Basic Nutrition for Sport and Health


Nutrition recommendations to facilitate sport & general health are very similar: A diet high in carbohydrates, with adequate protein & low in fat.

Carbohydrates are the main energy source our bodies utilize. Muscle, in particular, use carbohydrate, in the form of glycogen, as a fuel source during activity. In fact it has been shown that a diet high in carbohydrate can increase performance & endurance. It is important to re-fuel your muscle’s glycogen with carbohydrate after exercise so there will be adequate fuel for your next session. Sources of carbohydrate can be mainly found in the bottom 3 food groups of the food guide pyramid: Fruit, vegetables and grain. A diet rich in whole grains, fruit and vegetables is also recommended for general good health.

Some ideas to include carbohydrates in your diet

-Include fresh fruit & juice as part of your meals or snacks
-Steam veggies & drizzle with salad dressing or olive oil, toss with couscous or rice
-Make of smoothie with fruit & juice, milk or yogurt
-Snack on low fat granola or breakfast bars
-Dip raw veggies in salad dressing, humus, peanut butter
-Spread a bagel with low fat cream cheese, jelly or applesauce.
-Marinate veggies in salad dressing or vinegar, oil & herbs, grill and serve with pita, foccacia or French bread
-Toss pasta & veggies with your favorite marinara sauce or salad dressing
-Add beans & salsa to a baked potato
-Enjoy some cereal with milk

Protein is the building block of our body. With that in mind it is important to include adequate protein in the diet for general body maintenance and to support muscle tissue growth & repair. In addition, protein in conjunction with carbohydrate after exercise helps to better restore depleted muscle glycogen levels. Protein requirements are somewhat elevated for endurance athletes compared to moderately active people, 0.64-0.73 grams of protein/pound & 0.36-0.45 grams of protein/pound, respectively. Sources of protein include dried beans, nuts, meat, fish, poultry, dairy products, tofu & soy products.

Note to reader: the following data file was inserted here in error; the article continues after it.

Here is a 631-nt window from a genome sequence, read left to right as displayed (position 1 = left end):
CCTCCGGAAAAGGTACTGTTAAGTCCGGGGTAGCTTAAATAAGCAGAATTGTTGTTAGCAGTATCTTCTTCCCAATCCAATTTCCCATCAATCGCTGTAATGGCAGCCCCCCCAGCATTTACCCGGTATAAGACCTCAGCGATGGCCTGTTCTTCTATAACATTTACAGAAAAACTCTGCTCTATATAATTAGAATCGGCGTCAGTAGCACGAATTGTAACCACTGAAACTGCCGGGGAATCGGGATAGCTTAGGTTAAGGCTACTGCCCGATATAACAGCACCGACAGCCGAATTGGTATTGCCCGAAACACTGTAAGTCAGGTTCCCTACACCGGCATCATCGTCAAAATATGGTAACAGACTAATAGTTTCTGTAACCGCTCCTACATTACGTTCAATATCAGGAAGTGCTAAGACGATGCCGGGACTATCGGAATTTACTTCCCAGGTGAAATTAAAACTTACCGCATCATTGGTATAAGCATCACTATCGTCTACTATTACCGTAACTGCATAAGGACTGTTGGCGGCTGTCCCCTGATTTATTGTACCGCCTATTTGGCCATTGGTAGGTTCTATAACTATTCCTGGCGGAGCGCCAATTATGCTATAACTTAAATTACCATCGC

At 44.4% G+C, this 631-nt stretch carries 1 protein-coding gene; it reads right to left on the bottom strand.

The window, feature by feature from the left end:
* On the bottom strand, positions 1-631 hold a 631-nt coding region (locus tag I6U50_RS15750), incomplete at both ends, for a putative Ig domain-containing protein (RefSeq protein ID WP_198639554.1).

Some ideas to include protein in your diet

-Use non fat or low fat cottage cheese, milk, yogurt & cheeses as part of a meal or snack
-Marinate chicken, fish, tofu or lean beef with salad dressing or soy sauce, olive oil & lemon juice
-Spread nut butters on bread, bagels or graham crackers
-Add tofu, shrimp or chicken chunks marinated in salad dressing, oil & vinegar to pasta or rice
-Sprinkle low fat dairy or soy cheese, dried beans & salsa on pita, tortillas or baked tortilla chips for a snack
-Add cheese, tofu or dried beans, such as garbanzo or kidney, to salads

Fat provides us with a lot of energy, but too much in the diet can be unhealthy. Fat also slows gastric emptying rate, the rate at which your stomach contents enter the small intestine. A high fat diet, especially before a work out, can lead to abdominal cramping. It is advised to consume a low fat diet overall, but especially before work out sessions or events. Sources of fat include oil, butter, margarine, salad dressings, mayonnaise, fatty cuts of meat, the skin on poultry & fish, full fat dairy products & high fat desserts or treats.

Some ideas to reduce fat in your diet

-Replace full fat dairy products with non fat & low fat versions
-Make it a non fat or low fat latte
-Buy lean meats & don’t eat the skin on chicken or fish
-Limit the use of fats & oils when cooking, instead use broth, wine & juice
-Use low fat salad dressings or limit the oil used
-Try low fat mayonnaise & margarines
-Watch the consumption of high fat desserts & treats
-Replace high fat marinades with low fat versions. Limit the oil used and consider using wine, broth or juice as part of the marinade.

Fluid is essential to our bodies. In fact mild dehydration can greatly impair your performance and ability to work out. It is recommended that an average person get 64 ounces (8 – 8 ounce glasses) of fluid a day. The more you exercise the more you fluid you will need. Additionally, high elevation, cold and hot weather will increase your fluid needs. Our bodies typically feel thirst after we have already lost water, so it is important to drink before you get thirsty.

Keep in mind that water is a great source of fluid, but it is not the only source. Consider using sports drinks, juices and soups as well.

Some signs of dehydration:

-thirst or dry mouth
-lack of or dark urine